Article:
Hell of a weekend. In a good way.
Thursday, as I mentioned, I saw the first public performance of 'Medea in Jerusalem'. Overall, I enjoyed the production. The set and lighting were well done; frankly, they were better than I expected from a theater of this size. There were very interesting theatrical touches including a radio voiceover with news stories that didn't have anything to do with the play, but set the stage, as it were, for the Jewish/Muslim tensions.
The idea of setting Medea in Jerusalem and making Medea a Muslim worked rather well. Clearly, it makes perfect sense to use the Israeli/Palestinian tension to create a frame of reference that a modern audience might understand. The same could be done by playing with race or class.
My only problem with this production (and this is a bit of a spoiler) is that in this version, Medea's daughter is complicit in the killing of Jason's new wife. In the original, if memory serves, Medea sends her children to Jason's wedding bearing a robe coated with poison. The children present the gift to the new wife, not knowing that it will kill her. When the children return, Medea kills them, leaving Jason bereft of family.
In this version, Medea sends her son to Jason's wedding bearing a bomb in his backpack. She tells the boy that it is a gift for the bride. Her daughter takes the backpack from the boy at the wedding and sends him away, offering herself as a 'martyr' and saving the boy. The boy returns home where he is killed by Medea.
I'm not sure I liked this. Part of the horror of the original story was that Medea's hatred of her treatment at the hands of Jason led her to sacrifice her children, whom she loved, in order to hurt him. They were innocent in all of this. In this new production, the daughter wasn't. Again, I'm not exactly sure what I think of this.
Overall, the acting was good, though there were some scenery-chewing moments. The actress playing Medea (whose name I will look up when I get home and can look at the program) was very good at showing Medea's happiness, growing frustration, anger and eventual madness. The actor playing Jason seemed a little wooden, but I assume this had more to do with Jason's character than with the actor. I would have liked to see a little more emotional range.
All in all, this was well worth seeing, if for no other reason than to see a new take on a classic. For more info on the show go to the Rattlestick Theatre Company's website.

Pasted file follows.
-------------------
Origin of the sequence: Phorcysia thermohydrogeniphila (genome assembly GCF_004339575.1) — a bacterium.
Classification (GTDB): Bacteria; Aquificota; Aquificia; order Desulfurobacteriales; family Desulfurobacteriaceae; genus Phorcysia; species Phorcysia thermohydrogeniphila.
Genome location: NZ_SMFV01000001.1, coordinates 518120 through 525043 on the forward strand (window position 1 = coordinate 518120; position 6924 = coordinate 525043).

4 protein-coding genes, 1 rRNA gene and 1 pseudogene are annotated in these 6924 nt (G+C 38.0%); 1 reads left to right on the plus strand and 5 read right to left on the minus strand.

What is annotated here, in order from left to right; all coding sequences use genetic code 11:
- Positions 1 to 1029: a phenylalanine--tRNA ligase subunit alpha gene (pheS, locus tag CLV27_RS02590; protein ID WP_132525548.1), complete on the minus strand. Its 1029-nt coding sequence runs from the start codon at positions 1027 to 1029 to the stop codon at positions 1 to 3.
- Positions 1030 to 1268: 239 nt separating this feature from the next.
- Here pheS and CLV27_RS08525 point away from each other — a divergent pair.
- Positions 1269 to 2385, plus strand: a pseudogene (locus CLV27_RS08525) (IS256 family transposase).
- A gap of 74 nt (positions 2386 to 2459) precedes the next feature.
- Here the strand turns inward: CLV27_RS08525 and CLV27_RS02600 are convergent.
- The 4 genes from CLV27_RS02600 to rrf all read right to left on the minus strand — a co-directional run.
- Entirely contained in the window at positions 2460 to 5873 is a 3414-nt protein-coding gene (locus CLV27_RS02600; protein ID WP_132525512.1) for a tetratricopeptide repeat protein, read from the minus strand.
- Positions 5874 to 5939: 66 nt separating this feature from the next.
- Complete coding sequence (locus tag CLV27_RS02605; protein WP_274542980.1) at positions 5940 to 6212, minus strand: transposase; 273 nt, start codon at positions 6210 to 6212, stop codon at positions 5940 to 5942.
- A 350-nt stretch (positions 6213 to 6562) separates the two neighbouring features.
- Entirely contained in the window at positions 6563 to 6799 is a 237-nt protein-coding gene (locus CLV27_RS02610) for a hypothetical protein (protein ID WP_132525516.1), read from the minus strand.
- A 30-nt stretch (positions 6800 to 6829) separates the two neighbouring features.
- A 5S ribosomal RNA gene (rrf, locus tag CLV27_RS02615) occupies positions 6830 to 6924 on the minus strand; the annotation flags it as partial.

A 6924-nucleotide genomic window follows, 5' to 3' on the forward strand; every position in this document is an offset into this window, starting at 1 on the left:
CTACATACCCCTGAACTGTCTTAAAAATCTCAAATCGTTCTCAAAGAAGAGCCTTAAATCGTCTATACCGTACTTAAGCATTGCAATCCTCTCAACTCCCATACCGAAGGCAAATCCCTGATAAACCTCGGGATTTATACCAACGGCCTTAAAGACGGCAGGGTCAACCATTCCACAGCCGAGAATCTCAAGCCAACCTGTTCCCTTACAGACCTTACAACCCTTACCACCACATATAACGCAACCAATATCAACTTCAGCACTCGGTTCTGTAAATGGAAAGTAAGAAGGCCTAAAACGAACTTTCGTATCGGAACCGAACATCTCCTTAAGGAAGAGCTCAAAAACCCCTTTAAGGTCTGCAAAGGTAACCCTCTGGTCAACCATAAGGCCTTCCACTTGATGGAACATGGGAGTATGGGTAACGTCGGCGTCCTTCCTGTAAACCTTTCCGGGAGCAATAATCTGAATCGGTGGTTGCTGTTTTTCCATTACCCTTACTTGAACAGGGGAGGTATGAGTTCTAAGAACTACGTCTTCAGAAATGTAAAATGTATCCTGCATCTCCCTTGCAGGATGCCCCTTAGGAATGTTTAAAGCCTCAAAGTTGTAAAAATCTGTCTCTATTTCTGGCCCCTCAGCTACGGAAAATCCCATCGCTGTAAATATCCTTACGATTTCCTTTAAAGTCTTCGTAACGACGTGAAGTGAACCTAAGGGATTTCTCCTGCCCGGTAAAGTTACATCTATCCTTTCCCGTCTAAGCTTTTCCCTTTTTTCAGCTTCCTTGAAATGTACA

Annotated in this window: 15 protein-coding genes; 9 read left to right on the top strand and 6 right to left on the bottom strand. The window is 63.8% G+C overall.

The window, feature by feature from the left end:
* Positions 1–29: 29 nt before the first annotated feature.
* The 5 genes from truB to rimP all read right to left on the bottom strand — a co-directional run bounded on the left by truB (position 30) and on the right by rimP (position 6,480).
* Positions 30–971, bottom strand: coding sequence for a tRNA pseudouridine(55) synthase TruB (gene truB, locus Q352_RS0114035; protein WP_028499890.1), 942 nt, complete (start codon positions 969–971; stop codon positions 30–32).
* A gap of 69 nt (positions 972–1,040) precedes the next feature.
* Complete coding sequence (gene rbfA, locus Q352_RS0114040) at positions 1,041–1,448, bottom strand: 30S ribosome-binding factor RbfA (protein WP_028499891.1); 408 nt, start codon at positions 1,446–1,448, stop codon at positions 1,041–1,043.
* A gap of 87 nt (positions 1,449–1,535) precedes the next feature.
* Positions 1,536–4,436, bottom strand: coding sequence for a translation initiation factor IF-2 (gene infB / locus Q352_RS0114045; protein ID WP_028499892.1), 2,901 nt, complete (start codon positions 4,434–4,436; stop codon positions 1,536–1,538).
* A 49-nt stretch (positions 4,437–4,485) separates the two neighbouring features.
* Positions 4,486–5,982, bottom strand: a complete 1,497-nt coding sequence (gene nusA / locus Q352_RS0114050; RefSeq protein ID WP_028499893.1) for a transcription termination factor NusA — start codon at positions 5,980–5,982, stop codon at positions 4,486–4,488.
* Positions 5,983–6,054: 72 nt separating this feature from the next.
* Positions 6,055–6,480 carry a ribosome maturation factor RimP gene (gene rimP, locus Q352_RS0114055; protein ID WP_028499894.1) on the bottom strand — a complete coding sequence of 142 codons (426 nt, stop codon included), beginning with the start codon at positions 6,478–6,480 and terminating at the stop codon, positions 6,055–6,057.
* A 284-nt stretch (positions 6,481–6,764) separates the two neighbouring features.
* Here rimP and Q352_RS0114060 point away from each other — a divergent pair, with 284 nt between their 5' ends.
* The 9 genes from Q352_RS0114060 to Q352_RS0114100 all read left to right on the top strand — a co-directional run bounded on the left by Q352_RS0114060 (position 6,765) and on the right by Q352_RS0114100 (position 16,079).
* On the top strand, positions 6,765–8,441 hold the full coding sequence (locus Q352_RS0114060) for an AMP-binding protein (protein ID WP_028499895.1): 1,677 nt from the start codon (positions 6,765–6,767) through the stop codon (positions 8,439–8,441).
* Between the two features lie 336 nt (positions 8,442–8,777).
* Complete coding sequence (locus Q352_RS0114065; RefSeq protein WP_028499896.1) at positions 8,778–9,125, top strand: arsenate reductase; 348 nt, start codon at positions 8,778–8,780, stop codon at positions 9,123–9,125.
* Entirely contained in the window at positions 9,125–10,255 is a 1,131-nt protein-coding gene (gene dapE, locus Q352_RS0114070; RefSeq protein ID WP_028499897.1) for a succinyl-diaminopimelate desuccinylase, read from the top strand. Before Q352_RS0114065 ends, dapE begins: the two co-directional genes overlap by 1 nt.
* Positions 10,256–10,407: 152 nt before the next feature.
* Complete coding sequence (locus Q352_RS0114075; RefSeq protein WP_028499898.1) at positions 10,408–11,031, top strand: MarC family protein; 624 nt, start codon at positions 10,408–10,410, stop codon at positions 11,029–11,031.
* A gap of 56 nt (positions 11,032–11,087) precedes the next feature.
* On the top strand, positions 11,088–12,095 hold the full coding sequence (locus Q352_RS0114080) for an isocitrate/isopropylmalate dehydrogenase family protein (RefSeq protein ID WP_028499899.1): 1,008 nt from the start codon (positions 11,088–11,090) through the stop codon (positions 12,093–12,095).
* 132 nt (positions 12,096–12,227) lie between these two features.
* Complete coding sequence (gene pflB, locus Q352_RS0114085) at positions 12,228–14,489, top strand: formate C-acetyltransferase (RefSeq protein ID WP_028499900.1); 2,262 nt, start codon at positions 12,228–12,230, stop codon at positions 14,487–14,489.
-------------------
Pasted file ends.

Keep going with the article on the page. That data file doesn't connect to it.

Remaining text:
So moving on. Friday night was Nicole's going-away party at Oscar Wilde. It started with a couple of drinks at the Townhouse with Michael Vernon. Fun times were had. Cocktails were drunk. Partygoers were drunk. Pants were dropped. Photos were taken. And posted. Twinkie waiters were engaged in dicussions of theater. Phone numbers were exchanged. All in all, one of the best nights out I've had in a long time. Sorry Nicole is leaving, but it's nice to know I have someone to drink with when I visit Nashville.
Saturday was all about rugby. I was meant to attend the youth rugby day that my team was holding concurrent with our rugby bootcamp. Oddly enough, heavy drinking the night before combined with my inability to remember to set my alarm thwarted that particular endeavor.
I did show up for the Third Half party and got to meet several of the new recruits. We had 45 people attend bootcamp, our largest so far. It was due in no small part to the excellent work done by our new recruiting chair, but I imagine that the recent spread in Out magazine and The Village Voice didn't hurt either.
Sunday was the Lord's day (to quote an old rugby song). Or rather, it was to be my date with Buddha, as I was planning to attend the meditation class at the local Shambhala. Best laid plans of mice and men . . . Instead, I slept late and watched cooking shows all day. That evening I hooked up with English David and saw 'A Home at the End of the World' which was amazing. Not exactly a feel-good movie, but an excellent one.